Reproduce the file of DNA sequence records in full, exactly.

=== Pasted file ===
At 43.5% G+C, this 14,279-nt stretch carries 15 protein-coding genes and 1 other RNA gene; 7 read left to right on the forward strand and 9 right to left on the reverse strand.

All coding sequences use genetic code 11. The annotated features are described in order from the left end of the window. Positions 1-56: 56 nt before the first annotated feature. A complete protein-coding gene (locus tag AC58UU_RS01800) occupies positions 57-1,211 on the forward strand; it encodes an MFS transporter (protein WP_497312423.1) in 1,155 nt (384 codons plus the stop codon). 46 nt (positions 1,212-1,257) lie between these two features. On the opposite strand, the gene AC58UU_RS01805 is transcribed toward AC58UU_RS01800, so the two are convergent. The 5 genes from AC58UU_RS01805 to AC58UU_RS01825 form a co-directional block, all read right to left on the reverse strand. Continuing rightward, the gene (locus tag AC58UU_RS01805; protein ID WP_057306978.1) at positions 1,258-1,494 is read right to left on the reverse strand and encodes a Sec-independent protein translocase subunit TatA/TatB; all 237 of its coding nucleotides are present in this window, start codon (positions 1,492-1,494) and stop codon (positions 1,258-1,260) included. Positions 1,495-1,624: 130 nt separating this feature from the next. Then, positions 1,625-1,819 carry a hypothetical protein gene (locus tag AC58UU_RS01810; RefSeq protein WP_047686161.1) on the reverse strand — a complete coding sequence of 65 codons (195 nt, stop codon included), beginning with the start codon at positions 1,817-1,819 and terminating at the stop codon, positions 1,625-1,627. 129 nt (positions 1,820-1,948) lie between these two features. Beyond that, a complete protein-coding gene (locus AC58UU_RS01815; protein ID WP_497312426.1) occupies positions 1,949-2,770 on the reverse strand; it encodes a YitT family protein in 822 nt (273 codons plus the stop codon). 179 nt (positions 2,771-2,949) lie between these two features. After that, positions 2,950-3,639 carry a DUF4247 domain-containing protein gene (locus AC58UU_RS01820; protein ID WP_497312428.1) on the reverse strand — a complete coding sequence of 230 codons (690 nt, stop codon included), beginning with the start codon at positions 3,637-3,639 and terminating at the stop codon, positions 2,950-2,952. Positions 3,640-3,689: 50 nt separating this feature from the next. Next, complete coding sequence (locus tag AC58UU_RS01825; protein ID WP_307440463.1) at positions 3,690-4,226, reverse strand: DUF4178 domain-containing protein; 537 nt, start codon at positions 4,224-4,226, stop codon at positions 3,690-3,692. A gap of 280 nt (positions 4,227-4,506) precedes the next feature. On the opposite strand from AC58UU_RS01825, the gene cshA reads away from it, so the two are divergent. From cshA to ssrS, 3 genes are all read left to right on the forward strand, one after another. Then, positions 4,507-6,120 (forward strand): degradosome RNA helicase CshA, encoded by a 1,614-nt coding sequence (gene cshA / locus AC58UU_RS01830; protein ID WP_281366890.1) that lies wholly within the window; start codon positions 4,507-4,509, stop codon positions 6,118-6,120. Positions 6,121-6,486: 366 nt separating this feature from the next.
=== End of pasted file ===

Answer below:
At 43.5% G+C, this 14,279-nt stretch carries 15 protein-coding genes and 1 other RNA gene; 7 read left to right on the forward strand and 9 right to left on the reverse strand.

All coding sequences use genetic code 11. The annotated features are described in order from the left end of the window. Positions 1-56: 56 nt before the first annotated feature. A complete protein-coding gene (locus tag AC58UU_RS01800) occupies positions 57-1,211 on the forward strand; it encodes an MFS transporter (protein WP_497312423.1) in 1,155 nt (384 codons plus the stop codon). 46 nt (positions 1,212-1,257) lie between these two features. On the opposite strand, the gene AC58UU_RS01805 is transcribed toward AC58UU_RS01800, so the two are convergent. The 5 genes from AC58UU_RS01805 to AC58UU_RS01825 form a co-directional block, all read right to left on the reverse strand. Continuing rightward, the gene (locus tag AC58UU_RS01805; protein ID WP_057306978.1) at positions 1,258-1,494 is read right to left on the reverse strand and encodes a Sec-independent protein translocase subunit TatA/TatB; all 237 of its coding nucleotides are present in this window, start codon (positions 1,492-1,494) and stop codon (positions 1,258-1,260) included. Positions 1,495-1,624: 130 nt separating this feature from the next. Then, positions 1,625-1,819 carry a hypothetical protein gene (locus tag AC58UU_RS01810; RefSeq protein WP_047686161.1) on the reverse strand — a complete coding sequence of 65 codons (195 nt, stop codon included), beginning with the start codon at positions 1,817-1,819 and terminating at the stop codon, positions 1,625-1,627. 129 nt (positions 1,820-1,948) lie between these two features. Beyond that, a complete protein-coding gene (locus AC58UU_RS01815; protein ID WP_497312426.1) occupies positions 1,949-2,770 on the reverse strand; it encodes a YitT family protein in 822 nt (273 codons plus the stop codon). 179 nt (positions 2,771-2,949) lie between these two features. After that, positions 2,950-3,639 carry a DUF4247 domain-containing protein gene (locus AC58UU_RS01820; protein ID WP_497312428.1) on the reverse strand — a complete coding sequence of 230 codons (690 nt, stop codon included), beginning with the start codon at positions 3,637-3,639 and terminating at the stop codon, positions 2,950-2,952. Positions 3,640-3,689: 50 nt separating this feature from the next. Next, complete coding sequence (locus tag AC58UU_RS01825; protein ID WP_307440463.1) at positions 3,690-4,226, reverse strand: DUF4178 domain-containing protein; 537 nt, start codon at positions 4,224-4,226, stop codon at positions 3,690-3,692. A gap of 280 nt (positions 4,227-4,506) precedes the next feature. On the opposite strand from AC58UU_RS01825, the gene cshA reads away from it, so the two are divergent. From cshA to ssrS, 3 genes are all read left to right on the forward strand, one after another. Then, positions 4,507-6,120 (forward strand): degradosome RNA helicase CshA, encoded by a 1,614-nt coding sequence (gene cshA / locus AC58UU_RS01830; protein ID WP_281366890.1) that lies wholly within the window; start codon positions 4,507-4,509, stop codon positions 6,118-6,120. Positions 6,121-6,486: 366 nt separating this feature from the next.